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by Anna Gramm (Submitted: 12/03/2017)

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This is a model about how paths emerge along commonly traveled routes. People tend to take routes that other travelers before them have taken, making them more popular and causing other travelers to follow those same routes. This can be used to determine an ideal set of routes between a set of points of interest without needing a central planner. Paths emerge from routes that travelers share.


Each of the turtles in the model starts somewhere in the world, and is trying to get to another random location. Turtles prefer to move along the gray patches, representing established paths, if those patches are on the way to their destination. But as each turtle moves, it makes the path that it takes more popular. Once a certain route becomes popular enough, it becomes an established route (shown in gray), which attracts yet more turtles en route to their destination.

On setup, each turtle chooses a destination at random. On each tick, a turtle looks to see if there is a gray patch on the way to its destination, and walks toward it if there is. If there no gray patch, it walks directly towards its destination instead. With each step, a turtle makes each patch it walks on more popular. If a turtle causes the patch to pass a certain popularity threshold, it turns gray to indicate the presence of an established route. On the other hand, if no turtle has stepped on a patch in quite a while, its popularity will decrease over time and it will eventually become green again.

You can interact with this model by placing points of interest for the turtles to travel between. While "go" runs, click on a patch in the model to turn that into a point of interest. Once you have placed two or more such points, turtles will travel only between those locations. To remove a location, click it a second time.


- `popularity-decay-rate` controls the rate at which grass loses popularity in the absence of a turtle visiting it.
- `popularity-per-step` controls the amount of popularity a turtle contributes to a patch of grass by visiting it.
- `minimum-route-popularity` controls how popular a given patch must become to turn into an established route.
- `walker-count` controls the number of turtles in the world.
- `walker-vision-dist` controls how far from itself each turtle will look to find a patch with an established route to move it closer to its goal.
- `show-popularity?` allows you to color more popular patches in a lighter shade of green, reflecting the fact that lots of people have walked on them, and showing the paths as they form.


Try increasing and decreasing `walker-vision-dist`? When you set it to smaller and larger values, how does the evolution of the model change?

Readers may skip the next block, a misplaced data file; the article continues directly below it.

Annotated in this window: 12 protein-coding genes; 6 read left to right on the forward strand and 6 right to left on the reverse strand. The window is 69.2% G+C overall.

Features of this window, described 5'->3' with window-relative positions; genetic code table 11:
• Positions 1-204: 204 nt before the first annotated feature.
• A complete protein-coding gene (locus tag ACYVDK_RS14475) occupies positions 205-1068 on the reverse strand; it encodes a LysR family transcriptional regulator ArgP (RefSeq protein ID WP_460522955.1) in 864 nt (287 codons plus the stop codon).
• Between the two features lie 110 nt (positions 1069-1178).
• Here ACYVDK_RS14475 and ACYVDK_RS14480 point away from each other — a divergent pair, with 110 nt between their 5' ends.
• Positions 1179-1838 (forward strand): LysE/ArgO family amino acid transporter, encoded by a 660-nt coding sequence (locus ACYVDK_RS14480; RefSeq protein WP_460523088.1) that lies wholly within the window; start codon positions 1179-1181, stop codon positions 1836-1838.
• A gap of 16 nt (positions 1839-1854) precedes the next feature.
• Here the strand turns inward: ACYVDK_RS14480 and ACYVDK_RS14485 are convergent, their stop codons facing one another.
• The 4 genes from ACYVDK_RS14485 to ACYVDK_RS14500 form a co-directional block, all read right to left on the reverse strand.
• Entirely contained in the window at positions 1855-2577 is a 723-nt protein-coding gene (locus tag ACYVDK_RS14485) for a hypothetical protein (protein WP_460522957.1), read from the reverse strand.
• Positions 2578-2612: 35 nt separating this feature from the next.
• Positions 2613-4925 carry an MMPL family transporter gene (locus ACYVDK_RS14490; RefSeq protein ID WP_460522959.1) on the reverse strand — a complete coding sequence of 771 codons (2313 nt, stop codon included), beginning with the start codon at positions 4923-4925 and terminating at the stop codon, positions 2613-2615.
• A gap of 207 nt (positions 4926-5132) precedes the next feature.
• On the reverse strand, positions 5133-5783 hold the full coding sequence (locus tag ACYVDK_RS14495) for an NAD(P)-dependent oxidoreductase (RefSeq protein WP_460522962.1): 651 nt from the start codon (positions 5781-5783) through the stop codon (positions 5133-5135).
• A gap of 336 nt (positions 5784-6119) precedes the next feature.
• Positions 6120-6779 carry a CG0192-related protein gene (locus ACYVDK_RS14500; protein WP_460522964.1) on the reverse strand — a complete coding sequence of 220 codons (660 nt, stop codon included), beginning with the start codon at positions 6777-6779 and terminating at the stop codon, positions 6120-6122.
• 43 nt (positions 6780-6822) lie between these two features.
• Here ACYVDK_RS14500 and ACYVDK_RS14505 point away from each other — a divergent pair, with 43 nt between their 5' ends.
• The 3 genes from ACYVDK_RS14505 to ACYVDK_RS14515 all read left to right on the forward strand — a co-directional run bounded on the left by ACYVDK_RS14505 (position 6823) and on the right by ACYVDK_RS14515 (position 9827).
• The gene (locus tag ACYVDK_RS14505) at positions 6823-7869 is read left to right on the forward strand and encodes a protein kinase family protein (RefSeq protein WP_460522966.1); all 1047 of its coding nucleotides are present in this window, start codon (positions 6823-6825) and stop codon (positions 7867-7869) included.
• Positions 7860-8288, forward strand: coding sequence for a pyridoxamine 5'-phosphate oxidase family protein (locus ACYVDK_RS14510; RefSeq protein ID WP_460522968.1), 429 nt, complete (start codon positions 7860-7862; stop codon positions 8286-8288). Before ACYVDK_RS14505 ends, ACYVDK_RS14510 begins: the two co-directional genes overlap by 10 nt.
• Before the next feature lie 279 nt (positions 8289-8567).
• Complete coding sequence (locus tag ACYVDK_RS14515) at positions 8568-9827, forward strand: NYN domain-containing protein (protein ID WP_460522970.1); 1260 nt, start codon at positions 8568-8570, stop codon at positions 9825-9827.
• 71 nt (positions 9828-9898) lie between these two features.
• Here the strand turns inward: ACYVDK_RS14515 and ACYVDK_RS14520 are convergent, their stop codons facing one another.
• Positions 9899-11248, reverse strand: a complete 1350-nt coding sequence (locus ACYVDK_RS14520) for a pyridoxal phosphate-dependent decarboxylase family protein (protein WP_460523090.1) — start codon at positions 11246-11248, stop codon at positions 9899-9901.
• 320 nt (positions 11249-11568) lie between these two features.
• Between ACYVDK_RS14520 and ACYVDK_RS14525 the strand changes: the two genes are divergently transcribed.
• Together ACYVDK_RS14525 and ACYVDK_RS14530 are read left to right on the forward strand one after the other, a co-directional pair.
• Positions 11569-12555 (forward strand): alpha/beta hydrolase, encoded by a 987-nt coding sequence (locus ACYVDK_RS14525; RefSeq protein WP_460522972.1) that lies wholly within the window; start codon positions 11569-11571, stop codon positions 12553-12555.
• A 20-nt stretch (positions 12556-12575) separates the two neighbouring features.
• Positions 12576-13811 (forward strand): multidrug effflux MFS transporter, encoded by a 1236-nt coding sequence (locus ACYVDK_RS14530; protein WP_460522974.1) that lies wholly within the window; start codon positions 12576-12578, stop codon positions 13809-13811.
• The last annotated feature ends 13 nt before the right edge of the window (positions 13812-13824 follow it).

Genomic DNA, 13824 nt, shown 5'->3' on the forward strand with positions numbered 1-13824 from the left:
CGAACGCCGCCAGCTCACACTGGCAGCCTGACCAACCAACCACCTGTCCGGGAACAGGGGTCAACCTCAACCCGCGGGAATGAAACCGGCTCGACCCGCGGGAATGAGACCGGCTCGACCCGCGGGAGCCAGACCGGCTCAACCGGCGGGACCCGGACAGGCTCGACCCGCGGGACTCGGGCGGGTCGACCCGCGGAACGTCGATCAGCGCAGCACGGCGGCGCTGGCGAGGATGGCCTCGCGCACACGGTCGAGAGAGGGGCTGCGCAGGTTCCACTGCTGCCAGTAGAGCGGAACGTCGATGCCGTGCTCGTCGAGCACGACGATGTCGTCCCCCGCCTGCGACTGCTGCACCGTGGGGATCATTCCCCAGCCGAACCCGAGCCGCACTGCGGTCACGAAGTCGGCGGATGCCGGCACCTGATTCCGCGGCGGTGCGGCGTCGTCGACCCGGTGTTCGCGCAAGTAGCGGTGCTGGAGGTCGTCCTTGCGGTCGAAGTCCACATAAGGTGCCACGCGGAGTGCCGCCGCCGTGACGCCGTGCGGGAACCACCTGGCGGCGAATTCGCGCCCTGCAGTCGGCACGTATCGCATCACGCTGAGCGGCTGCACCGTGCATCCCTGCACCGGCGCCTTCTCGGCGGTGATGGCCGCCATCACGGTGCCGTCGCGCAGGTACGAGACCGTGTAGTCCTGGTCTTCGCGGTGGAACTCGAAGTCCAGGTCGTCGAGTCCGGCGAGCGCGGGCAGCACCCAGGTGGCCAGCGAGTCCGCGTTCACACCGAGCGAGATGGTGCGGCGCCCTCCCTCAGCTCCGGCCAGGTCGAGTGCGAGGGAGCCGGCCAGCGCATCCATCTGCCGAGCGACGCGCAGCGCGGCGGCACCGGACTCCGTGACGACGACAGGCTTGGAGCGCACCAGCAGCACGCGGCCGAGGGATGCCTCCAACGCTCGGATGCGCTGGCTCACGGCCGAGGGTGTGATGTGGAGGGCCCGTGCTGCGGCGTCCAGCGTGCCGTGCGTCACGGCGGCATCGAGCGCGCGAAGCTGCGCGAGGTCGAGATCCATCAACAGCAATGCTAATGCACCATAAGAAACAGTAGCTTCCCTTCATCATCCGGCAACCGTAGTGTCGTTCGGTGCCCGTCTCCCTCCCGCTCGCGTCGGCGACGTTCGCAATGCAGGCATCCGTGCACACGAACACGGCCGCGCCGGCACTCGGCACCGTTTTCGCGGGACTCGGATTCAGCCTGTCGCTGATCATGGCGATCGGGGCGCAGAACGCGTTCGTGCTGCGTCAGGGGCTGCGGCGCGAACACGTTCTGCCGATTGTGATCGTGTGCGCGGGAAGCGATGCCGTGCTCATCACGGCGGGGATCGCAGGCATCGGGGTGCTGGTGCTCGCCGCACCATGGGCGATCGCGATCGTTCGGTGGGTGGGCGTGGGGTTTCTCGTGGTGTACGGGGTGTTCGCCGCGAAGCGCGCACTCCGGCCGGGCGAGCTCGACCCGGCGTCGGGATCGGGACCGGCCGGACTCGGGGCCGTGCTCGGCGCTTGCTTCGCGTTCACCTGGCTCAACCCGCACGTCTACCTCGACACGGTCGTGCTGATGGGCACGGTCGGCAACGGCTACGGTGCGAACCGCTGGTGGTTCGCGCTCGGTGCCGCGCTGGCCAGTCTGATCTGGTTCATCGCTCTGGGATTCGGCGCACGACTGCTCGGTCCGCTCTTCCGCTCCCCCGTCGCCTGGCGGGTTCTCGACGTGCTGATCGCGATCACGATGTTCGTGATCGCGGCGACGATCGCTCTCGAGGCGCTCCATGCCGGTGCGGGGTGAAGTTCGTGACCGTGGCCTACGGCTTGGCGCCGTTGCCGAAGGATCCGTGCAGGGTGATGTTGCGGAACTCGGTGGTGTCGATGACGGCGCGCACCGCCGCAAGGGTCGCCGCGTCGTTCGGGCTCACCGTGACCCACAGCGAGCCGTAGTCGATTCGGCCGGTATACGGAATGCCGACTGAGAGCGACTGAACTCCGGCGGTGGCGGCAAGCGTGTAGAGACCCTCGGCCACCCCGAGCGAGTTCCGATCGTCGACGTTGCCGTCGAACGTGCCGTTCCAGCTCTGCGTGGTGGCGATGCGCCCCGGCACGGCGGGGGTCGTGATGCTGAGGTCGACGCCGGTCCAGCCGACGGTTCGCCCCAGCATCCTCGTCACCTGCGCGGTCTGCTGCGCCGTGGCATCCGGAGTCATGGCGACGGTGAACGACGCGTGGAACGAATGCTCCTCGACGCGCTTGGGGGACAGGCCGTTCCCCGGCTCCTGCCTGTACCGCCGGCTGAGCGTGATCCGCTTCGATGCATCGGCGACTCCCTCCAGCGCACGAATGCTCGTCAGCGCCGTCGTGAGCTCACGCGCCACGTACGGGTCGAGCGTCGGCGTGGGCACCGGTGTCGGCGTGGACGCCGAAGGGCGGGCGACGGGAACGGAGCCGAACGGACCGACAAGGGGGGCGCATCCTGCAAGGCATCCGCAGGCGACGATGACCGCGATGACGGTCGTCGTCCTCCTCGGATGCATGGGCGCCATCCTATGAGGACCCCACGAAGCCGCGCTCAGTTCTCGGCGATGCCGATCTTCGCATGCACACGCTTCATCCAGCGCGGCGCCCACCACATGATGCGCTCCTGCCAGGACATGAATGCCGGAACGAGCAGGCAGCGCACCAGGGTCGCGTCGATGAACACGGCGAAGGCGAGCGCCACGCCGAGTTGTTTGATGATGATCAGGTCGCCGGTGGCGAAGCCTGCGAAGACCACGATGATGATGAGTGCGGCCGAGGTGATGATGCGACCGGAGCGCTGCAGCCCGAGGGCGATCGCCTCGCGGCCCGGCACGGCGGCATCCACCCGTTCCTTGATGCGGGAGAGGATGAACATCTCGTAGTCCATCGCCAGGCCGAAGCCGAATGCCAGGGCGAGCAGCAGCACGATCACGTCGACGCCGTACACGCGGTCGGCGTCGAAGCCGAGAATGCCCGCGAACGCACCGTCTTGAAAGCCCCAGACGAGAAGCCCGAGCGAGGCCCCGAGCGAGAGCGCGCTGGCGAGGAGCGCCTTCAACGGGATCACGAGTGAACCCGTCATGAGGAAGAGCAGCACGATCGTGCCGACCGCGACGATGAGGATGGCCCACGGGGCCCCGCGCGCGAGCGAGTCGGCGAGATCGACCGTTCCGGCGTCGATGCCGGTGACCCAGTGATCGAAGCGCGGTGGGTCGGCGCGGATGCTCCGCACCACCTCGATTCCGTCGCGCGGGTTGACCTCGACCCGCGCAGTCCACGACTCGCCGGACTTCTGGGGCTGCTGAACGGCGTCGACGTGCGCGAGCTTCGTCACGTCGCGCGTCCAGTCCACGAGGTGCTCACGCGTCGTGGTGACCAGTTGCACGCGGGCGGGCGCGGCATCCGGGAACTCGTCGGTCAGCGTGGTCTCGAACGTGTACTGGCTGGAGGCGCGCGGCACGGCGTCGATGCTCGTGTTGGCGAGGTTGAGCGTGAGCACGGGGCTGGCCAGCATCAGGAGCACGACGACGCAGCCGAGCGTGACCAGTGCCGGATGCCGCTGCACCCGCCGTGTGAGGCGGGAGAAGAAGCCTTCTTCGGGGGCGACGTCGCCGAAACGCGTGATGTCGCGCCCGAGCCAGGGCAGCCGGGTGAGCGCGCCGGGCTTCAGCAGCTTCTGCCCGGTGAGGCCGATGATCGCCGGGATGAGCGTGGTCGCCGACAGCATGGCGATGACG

`popularity-decay-rate` and `popularity-per-step` balance one another. What happens when the `popularity-decay-rate` is too high relative to `popularity-per-step`? What happens when it is too low?

Can you find a way to measure whether the route network is "finished"? Does that change between runs or does it stay relatively constant? How does changing the `walker-count` affect that?

How does changing the world-wrap effect the shape of the paths that the turtles make?


See what happens if you set up specific destinations for the turtles instead of having them move at random. You might have start off by moving to a particular patch, or have each turtle move in a unique loop.

Come up with a way of plotting how much of each journey a turtle spends on an established route. Try plotting that value against the distance a turtle goes out of its way on a given journey to stay on an established route. How do the two quantities relate to one another?

Modify turtles to sometimes remove established routes instead of just creating them. Which route patches are best to remove? Do the resulting shapes generated by the model change?

Turtles select a new patch to move toward each turn. This isn't a particularly efficient way for a turtle to move and sometimes leads to some awkward routes. Can you come up with a more realistic path-finding scheme?


* [CCL Cities]( has some information on city simulation, including other models where "positive feedback" figures prominently.


Inspired by [Let pedestrians define the walkways](


If you mention this model or the NetLogo software in a publication, we ask that you include the citations below.

For the model itself:

* Grider, R. and Wilensky, U. (2015). NetLogo Paths model. Center for Connected Learning and Computer-Based Modeling, Northwestern University, Evanston, IL.

Please cite the NetLogo software as:

* Wilensky, U. (1999). NetLogo. Center for Connected Learning and Computer-Based Modeling, Northwestern University, Evanston, IL.


Copyright 2015 Uri Wilensky.

![CC BY-NC-SA 3.0](

This work is licensed under the Creative Commons Attribution-NonCommercial-ShareAlike 3.0 License. To view a copy of this license, visit or send a letter to Creative Commons, 559 Nathan Abbott Way, Stanford, California 94305, USA.

Commercial licenses are also available. To inquire about commercial licenses, please contact Uri Wilensky at

<!-- 2015 Cite: Grider, R. -->

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